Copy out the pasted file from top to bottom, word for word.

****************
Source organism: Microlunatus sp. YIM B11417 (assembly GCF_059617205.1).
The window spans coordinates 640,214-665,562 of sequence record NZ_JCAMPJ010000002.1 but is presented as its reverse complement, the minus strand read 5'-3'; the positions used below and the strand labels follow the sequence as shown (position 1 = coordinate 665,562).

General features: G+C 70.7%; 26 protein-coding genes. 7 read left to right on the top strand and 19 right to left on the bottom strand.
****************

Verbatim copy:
Source organism: Microlunatus sp. YIM B11417 (assembly GCF_059617205.1).
The window spans coordinates 640,214-665,562 of sequence record NZ_JCAMPJ010000002.1 but is presented as its reverse complement, the minus strand read 5'-3'; the positions used below and the strand labels follow the sequence as shown (position 1 = coordinate 665,562).

General features: G+C 70.7%; 26 protein-coding genes. 7 read left to right on the top strand and 19 right to left on the bottom strand.